FRAGRANT PLANTS THAT DELIGHT
We focus so much attention on the visual appearance of plants. But what about their scents? Join noted plantsman Andy Brand at Berkshire Botanical Garden in Stockbridge on June 4 from 1 to 3 p.m., for an exploration of ornamental woody plants and perennials that offer more than just visual appeal to our gardens.

The plants highlighted in this lecture have exceptional fragrances that warrant a special place in the garden where they can be fully enjoyed — near an entryway, alongside a terrace or deck, or along a woodland path.

Participants will learn how to make their gardens feasts for all of the senses.

For over two decades, Brand has been nursery manager for Broken Arrow Nursery in Hamden, Connecticut, known for its rare and unusual woody plants. He is the former president of the American Rhododendron Society, past president of the Connecticut Butterfly Association, past President of Connecticut Nursery and Landscape Association (CNLA), and received the Young Nursery Professional Award from the New England Nursery Association.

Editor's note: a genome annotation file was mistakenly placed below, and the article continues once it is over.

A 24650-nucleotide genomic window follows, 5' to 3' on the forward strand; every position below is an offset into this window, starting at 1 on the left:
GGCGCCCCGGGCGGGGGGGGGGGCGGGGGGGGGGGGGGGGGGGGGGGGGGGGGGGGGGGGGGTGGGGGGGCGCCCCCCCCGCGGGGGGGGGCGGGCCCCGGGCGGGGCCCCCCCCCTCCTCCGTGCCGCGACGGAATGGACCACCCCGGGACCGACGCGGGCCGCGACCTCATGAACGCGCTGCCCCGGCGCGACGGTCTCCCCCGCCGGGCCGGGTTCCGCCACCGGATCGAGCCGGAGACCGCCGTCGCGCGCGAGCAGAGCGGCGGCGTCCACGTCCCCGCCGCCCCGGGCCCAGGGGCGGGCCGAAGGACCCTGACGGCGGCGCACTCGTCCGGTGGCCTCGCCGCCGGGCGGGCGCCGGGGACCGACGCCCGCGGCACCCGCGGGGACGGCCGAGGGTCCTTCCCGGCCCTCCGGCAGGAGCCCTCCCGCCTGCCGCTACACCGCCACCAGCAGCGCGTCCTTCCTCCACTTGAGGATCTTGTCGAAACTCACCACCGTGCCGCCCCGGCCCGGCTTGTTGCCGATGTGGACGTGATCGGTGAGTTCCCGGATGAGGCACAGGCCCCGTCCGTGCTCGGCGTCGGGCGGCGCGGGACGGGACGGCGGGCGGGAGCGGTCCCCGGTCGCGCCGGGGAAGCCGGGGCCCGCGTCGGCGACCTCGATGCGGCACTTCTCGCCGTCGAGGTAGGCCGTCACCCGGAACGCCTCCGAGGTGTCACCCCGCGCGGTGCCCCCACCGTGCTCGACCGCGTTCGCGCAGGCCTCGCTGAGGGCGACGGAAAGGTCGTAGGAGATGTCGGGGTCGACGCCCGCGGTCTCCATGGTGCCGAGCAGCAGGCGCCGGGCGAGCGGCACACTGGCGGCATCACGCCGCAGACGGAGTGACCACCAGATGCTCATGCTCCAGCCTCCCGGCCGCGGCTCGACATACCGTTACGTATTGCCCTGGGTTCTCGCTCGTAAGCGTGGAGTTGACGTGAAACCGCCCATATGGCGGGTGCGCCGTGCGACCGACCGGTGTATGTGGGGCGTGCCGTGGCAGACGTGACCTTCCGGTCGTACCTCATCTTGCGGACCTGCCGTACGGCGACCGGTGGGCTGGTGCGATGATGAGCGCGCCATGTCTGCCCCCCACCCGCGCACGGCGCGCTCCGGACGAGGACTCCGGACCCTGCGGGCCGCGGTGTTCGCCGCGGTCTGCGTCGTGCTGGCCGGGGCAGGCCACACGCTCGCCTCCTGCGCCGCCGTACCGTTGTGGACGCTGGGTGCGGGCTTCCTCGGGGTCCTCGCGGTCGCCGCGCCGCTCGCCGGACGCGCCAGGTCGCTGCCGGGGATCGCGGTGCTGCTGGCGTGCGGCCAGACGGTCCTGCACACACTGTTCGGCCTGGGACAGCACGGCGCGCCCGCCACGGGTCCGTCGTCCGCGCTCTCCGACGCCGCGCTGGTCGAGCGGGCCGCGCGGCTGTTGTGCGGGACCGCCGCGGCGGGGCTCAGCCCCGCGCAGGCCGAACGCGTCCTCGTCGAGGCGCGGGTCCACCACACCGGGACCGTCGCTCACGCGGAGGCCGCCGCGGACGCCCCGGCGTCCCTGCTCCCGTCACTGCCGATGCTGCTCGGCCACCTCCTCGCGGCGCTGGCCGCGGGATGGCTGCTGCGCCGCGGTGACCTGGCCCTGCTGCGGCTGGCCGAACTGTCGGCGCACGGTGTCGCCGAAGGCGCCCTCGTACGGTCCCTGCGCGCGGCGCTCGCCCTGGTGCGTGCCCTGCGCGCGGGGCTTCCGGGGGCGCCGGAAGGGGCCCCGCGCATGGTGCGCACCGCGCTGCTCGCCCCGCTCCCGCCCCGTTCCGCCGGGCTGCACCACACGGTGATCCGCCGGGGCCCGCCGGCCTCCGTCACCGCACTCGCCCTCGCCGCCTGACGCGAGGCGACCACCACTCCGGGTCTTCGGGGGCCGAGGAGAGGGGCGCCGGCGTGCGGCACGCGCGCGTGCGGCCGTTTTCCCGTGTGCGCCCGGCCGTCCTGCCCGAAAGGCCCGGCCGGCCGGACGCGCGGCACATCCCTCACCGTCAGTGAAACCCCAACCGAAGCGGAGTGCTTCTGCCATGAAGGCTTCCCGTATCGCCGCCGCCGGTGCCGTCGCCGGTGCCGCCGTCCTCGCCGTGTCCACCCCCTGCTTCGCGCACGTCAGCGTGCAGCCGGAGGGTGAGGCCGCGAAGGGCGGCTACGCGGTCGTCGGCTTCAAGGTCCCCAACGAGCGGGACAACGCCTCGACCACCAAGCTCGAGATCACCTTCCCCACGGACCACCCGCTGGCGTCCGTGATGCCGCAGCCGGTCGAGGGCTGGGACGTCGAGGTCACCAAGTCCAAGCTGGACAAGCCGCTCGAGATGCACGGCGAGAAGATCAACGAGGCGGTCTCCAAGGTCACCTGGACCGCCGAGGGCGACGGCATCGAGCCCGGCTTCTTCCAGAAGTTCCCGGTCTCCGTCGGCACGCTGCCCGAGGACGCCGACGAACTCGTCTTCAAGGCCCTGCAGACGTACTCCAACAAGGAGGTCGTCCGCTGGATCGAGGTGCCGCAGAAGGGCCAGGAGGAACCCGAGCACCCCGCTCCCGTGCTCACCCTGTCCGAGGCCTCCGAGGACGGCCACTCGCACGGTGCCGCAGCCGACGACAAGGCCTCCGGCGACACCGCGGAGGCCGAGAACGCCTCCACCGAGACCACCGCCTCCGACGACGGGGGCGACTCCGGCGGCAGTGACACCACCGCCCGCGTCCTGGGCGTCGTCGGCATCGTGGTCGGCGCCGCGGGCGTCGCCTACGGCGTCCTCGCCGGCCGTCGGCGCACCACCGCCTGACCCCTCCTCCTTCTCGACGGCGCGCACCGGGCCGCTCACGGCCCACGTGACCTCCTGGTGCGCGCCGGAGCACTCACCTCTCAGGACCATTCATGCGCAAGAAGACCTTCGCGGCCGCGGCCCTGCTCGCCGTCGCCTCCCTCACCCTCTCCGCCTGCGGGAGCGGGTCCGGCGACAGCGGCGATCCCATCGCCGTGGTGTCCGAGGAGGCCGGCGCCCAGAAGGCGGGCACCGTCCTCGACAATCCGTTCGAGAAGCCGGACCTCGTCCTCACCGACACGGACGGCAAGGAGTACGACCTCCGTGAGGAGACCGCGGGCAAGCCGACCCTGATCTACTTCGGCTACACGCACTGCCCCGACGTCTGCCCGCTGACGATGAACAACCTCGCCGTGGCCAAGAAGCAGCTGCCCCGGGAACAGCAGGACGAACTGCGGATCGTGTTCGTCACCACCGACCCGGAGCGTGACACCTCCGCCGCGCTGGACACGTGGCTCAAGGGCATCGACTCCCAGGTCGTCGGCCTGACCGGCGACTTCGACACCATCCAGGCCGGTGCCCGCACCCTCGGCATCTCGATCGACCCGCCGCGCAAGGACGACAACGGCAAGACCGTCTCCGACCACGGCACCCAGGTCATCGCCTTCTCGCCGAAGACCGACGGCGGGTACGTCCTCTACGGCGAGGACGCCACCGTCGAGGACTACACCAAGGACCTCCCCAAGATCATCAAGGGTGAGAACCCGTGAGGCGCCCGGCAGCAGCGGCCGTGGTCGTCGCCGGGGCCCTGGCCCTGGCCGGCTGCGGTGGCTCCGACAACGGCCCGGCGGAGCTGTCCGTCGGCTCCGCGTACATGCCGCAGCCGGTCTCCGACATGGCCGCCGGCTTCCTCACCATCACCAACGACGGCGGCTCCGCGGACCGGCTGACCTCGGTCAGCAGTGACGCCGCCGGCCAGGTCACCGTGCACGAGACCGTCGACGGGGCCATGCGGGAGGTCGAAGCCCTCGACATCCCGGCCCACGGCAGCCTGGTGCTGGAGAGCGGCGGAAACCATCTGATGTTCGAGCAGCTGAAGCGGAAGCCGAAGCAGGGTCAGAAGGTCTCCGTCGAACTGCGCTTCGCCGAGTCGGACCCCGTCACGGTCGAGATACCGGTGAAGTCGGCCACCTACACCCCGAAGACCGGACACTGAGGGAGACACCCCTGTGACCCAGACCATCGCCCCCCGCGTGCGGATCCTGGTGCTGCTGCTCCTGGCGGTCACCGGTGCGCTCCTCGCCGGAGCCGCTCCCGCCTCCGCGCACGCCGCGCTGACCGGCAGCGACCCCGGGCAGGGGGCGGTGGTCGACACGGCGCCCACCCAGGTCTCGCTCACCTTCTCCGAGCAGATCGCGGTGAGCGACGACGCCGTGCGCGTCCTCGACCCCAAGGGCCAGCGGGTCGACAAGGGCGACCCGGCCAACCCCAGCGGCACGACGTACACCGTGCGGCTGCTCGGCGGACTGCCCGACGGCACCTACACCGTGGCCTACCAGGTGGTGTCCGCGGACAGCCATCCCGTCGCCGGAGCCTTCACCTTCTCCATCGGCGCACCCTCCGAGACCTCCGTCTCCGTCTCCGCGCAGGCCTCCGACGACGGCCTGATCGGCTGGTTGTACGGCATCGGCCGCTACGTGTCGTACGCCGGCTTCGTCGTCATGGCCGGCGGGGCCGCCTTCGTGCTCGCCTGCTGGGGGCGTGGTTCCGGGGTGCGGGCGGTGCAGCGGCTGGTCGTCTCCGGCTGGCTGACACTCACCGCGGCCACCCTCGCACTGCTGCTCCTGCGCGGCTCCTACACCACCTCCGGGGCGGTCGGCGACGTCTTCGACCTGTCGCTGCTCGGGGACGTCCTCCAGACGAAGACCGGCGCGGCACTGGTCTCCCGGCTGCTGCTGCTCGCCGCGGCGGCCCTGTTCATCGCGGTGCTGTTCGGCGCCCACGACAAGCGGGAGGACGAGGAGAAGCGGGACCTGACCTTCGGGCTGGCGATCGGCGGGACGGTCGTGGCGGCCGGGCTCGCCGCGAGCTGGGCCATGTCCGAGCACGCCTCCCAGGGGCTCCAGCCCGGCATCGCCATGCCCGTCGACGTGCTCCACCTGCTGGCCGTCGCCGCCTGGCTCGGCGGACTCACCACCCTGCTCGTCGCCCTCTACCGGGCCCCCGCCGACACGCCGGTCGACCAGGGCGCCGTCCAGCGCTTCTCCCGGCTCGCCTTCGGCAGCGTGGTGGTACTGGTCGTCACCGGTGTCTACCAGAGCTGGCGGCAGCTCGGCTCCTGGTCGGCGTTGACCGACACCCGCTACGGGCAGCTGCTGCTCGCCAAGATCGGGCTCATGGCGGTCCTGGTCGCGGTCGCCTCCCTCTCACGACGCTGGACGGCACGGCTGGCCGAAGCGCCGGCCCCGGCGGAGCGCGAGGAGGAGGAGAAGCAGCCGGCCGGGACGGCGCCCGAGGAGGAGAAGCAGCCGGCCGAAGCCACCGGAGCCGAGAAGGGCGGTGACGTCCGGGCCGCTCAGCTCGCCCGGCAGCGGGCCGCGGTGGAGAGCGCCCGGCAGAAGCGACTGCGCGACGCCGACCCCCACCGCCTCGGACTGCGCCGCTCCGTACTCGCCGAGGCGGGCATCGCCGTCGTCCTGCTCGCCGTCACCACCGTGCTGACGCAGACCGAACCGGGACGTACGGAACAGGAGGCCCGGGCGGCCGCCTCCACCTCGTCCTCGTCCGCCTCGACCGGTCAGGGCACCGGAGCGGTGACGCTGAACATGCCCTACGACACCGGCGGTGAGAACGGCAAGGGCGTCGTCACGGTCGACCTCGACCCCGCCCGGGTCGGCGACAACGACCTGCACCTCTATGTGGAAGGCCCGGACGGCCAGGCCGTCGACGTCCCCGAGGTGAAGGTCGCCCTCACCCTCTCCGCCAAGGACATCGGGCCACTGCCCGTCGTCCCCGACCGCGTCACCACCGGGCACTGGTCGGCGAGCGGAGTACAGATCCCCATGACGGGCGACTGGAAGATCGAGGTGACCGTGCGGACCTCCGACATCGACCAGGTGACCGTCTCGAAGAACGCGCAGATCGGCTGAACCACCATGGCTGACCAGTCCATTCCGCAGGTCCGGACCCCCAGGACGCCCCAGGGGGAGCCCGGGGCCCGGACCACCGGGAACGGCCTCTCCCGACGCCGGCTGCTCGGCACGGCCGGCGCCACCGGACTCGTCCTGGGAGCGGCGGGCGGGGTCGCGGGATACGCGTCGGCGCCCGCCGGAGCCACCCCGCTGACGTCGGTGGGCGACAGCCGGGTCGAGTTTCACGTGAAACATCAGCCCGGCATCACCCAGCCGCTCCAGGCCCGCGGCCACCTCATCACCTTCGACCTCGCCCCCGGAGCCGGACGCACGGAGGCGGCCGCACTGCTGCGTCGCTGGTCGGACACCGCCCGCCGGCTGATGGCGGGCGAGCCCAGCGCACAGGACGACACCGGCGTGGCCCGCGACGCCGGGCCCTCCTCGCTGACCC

He is an amateur naturalist with a strong interest in native plants and attracting wildlife to yards.

The fee for members is $15; nonmembers, $20

WILDFLOWERS ON THEHOLYOKE RANGE